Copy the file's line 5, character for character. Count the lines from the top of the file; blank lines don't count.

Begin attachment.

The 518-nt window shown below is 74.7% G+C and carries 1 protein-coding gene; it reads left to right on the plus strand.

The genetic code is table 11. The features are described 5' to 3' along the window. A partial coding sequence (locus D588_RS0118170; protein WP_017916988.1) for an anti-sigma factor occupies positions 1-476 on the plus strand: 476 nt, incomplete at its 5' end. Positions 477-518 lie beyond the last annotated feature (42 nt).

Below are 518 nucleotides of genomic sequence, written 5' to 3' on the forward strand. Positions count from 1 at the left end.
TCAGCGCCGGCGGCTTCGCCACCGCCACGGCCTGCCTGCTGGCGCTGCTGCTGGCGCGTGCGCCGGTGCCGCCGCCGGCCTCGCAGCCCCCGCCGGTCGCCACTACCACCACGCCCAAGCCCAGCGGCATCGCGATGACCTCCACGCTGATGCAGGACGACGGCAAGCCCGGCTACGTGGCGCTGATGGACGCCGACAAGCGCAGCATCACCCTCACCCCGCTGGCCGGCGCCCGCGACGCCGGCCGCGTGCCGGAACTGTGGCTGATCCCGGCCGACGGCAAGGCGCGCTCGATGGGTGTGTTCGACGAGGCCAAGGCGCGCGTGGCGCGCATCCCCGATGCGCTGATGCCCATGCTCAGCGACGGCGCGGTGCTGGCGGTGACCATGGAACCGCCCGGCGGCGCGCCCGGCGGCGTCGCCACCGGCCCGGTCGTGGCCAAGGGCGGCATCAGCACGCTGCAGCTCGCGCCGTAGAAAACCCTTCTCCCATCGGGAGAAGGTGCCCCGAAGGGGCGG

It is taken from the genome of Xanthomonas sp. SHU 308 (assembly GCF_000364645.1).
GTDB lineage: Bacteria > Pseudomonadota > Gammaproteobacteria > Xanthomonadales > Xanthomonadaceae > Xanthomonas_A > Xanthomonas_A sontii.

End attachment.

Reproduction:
It is taken from the genome of Xanthomonas sp. SHU 308 (assembly GCF_000364645.1).